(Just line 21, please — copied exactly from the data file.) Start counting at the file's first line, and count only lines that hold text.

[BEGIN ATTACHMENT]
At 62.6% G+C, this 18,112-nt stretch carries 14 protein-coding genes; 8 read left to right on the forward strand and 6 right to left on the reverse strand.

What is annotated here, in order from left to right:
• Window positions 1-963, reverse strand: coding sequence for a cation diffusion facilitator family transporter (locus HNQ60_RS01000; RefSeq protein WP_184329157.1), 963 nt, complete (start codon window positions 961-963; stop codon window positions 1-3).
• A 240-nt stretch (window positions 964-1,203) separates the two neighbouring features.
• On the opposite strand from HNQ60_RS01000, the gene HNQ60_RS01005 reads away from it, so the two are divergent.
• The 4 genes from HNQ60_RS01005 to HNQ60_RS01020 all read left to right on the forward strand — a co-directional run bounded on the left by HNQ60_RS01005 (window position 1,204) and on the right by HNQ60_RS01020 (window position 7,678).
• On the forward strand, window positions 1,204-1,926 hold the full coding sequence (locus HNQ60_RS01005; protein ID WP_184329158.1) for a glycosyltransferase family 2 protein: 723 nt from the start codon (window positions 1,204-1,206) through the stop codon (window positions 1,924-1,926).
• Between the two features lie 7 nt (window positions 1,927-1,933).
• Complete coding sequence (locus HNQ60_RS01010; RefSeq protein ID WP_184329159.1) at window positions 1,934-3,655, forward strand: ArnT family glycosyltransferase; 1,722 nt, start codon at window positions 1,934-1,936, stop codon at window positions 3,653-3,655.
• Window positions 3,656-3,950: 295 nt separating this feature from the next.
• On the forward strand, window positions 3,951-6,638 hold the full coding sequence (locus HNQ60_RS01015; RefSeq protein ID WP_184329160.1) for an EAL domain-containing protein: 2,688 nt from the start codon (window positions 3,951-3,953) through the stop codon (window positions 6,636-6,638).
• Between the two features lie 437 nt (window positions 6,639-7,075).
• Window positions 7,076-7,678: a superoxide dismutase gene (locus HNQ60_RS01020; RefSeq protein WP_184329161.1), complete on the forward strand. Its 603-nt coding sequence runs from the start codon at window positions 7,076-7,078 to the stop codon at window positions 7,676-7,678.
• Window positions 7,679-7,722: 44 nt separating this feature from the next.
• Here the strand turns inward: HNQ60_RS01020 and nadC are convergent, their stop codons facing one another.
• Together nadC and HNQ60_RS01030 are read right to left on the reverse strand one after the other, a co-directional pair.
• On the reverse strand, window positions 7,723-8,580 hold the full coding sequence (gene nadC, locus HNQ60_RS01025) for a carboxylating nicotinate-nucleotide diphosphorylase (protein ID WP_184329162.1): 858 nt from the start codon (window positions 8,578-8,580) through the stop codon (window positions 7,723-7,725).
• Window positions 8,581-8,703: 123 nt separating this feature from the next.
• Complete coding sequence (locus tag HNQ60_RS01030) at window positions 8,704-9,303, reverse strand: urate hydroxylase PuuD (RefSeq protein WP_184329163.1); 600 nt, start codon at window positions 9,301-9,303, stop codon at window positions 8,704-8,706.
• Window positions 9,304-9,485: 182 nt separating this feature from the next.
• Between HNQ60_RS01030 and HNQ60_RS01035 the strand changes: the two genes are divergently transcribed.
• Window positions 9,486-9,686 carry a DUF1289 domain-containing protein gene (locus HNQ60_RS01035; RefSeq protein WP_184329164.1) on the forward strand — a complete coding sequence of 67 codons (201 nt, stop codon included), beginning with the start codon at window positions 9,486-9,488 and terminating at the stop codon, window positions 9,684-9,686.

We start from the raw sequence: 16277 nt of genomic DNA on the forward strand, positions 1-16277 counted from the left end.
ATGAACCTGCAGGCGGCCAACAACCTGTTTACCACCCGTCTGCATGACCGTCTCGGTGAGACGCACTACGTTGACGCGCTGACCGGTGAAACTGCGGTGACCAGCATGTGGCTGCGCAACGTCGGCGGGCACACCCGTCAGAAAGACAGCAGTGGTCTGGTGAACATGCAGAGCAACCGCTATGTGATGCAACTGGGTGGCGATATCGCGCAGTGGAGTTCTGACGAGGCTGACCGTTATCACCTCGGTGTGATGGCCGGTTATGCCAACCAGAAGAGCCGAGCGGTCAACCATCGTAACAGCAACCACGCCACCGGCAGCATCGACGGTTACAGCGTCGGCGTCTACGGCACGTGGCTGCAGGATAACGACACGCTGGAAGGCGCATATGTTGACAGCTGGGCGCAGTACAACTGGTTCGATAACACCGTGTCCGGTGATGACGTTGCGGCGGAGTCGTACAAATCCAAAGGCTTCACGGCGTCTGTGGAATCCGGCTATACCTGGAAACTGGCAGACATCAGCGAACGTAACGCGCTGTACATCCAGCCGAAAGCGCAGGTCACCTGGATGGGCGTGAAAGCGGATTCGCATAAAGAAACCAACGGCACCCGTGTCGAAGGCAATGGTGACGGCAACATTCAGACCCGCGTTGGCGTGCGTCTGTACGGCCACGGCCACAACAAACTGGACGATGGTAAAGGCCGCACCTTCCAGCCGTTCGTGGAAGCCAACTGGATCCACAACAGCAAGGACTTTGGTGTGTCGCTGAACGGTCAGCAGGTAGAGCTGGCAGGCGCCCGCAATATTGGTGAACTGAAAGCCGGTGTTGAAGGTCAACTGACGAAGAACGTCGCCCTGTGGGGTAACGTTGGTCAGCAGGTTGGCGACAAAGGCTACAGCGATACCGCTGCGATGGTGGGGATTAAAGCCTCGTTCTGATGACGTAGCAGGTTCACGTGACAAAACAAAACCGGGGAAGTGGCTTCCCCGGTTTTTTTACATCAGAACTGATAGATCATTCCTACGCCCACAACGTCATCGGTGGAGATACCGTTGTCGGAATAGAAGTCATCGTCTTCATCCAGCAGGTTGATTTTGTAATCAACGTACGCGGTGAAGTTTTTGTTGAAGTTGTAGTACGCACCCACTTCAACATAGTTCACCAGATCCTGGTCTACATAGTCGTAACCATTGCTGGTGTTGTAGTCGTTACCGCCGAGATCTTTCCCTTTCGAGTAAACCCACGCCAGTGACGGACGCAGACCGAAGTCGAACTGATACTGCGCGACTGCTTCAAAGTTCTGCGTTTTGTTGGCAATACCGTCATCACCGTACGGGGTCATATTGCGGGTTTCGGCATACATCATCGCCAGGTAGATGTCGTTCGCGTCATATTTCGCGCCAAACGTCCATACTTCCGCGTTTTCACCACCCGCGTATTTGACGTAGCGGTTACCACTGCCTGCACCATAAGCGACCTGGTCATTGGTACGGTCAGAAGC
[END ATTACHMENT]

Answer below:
• Between HNQ60_RS01030 and HNQ60_RS01035 the strand changes: the two genes are divergently transcribed.